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A nonprofit group has retained an attorney to consider legal action to keep Saddleback Memorial’s San Clemente campus open. Photo: Jim Shilander
 Photo: Jim Shilander

By Eric Heinz

Key figures in the effort to keep a functioning hospital, or at least an emergency room, in San Clemente met Dec. 9 to update the public on the progress of keeping the city’s only hospital and Dana Point’s nearest hospital, Saddleback Memorial Medical Center, operational.

Dozens of people attended the meeting at the San Clemente Community Center.

Since fall of 2014, when the prospect of Saddleback Memorial Medical Center’s emergency room closure came to light, community organization Save San Clemente Hospital, state legislators and area cities’ City Council members have rallied to keep the hospital open.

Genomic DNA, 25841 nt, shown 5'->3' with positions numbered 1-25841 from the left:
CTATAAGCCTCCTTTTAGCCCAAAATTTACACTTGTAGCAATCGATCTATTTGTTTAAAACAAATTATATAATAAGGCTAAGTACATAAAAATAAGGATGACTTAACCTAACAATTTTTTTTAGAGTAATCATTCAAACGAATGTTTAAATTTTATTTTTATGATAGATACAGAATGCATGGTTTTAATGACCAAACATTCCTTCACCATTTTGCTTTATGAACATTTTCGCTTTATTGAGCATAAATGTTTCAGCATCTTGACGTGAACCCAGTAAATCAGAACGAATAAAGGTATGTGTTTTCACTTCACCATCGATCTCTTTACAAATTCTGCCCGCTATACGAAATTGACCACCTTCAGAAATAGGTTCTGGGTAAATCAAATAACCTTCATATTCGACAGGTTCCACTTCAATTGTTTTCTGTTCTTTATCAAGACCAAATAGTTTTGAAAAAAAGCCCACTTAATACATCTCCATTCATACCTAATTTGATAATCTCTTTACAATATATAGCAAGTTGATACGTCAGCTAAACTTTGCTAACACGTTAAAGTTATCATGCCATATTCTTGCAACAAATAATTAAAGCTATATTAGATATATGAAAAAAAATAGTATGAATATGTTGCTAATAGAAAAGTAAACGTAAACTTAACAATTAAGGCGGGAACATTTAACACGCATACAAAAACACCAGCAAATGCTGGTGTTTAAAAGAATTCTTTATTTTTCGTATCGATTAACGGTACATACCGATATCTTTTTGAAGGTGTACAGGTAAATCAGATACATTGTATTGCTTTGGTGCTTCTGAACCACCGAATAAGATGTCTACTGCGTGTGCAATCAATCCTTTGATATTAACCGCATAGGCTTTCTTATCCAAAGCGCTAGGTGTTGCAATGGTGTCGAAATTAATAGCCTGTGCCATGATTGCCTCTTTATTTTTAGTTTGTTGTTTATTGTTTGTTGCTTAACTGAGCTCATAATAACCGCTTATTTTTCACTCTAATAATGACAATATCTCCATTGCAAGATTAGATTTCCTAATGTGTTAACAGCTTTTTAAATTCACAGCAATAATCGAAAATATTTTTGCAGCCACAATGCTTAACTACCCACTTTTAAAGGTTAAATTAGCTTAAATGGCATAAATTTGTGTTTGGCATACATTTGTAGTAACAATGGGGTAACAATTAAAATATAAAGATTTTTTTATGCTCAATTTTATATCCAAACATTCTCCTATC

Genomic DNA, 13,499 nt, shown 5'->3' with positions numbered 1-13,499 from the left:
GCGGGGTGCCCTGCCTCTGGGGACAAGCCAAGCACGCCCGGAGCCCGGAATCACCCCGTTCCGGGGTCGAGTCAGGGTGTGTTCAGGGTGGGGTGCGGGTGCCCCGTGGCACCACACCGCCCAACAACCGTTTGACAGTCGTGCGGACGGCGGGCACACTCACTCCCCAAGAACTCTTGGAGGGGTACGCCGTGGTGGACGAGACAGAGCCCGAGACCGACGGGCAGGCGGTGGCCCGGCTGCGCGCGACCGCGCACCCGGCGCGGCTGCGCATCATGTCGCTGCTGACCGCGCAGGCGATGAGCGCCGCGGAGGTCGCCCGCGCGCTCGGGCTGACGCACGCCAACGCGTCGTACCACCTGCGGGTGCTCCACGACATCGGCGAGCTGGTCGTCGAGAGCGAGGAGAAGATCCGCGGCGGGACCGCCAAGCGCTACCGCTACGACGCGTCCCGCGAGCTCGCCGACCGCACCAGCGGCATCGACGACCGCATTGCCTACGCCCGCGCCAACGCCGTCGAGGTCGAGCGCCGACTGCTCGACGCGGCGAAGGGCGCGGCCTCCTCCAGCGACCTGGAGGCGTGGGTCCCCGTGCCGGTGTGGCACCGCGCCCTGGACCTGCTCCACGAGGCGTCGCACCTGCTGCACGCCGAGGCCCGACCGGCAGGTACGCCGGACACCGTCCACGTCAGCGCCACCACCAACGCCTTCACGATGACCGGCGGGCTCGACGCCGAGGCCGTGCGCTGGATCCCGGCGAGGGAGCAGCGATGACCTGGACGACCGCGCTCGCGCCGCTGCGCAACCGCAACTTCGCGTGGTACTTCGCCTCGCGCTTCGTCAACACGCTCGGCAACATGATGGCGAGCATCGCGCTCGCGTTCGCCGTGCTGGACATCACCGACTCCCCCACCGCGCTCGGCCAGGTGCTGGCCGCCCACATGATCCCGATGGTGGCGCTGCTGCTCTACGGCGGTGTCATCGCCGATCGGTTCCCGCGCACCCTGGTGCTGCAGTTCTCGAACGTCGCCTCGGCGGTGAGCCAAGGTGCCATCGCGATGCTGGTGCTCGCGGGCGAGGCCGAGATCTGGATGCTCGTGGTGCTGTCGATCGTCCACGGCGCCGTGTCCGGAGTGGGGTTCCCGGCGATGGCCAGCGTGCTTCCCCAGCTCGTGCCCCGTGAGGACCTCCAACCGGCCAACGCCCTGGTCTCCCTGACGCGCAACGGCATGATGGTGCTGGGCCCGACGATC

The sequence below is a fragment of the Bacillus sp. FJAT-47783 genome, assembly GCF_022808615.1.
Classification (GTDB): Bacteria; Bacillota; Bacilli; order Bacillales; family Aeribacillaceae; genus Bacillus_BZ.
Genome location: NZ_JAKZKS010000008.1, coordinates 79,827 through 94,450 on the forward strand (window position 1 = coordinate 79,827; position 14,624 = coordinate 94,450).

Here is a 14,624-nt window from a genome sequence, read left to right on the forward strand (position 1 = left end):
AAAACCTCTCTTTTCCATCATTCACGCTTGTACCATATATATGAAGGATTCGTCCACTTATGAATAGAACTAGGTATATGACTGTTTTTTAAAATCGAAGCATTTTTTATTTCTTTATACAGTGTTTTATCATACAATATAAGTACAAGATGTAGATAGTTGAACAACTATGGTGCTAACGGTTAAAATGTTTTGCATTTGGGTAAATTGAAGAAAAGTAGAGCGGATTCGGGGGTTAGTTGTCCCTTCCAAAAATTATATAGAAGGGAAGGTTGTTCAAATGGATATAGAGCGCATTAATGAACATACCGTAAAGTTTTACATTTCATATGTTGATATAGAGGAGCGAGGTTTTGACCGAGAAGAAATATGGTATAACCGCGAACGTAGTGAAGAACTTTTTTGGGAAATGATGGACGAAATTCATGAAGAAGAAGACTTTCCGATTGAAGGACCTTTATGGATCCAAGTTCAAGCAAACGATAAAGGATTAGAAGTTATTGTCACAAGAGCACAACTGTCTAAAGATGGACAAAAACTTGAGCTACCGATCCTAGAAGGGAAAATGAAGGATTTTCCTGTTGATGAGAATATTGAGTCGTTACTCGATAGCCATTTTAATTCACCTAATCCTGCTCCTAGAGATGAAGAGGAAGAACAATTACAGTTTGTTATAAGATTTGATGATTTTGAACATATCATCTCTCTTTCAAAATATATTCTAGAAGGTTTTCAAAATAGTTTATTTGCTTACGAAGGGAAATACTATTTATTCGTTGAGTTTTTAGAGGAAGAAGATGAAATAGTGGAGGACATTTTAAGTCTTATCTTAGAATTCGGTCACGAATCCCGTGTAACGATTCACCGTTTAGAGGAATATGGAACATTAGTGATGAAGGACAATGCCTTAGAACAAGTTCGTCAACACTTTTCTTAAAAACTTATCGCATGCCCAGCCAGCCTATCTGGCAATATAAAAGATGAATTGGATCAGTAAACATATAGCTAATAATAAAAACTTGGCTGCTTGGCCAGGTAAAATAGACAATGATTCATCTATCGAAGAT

If nothing else, groups like Save San Clemente Hospital want a freestanding emergency room to remain, but freestanding emergency rooms are currently not allowed under California state law.

Sen. Patricia Bates said during the meeting the bills authored by herself and Assemblyman Bill Brough have drawn “strong opposition” from nurses unions and the American College of Emergency Physicians.

Currently, the city of San Clemente is in the process of possibly rezoning the area on which the hospital sits for medical use or hospitals only. This would require Saddleback Memorial to have some kind of medical operation on the land.

Brough said there are a few ideas to present to the Legislature when it reconvenes Jan. 4. He said the two bills he and Bates authored, A.B. 911 and S.B. 787, will be heard by a legislative committee on Jan. 12 and 13. The bills would essentially allow for a freestanding emergency room or satellite emergency room in San Clemente.

 

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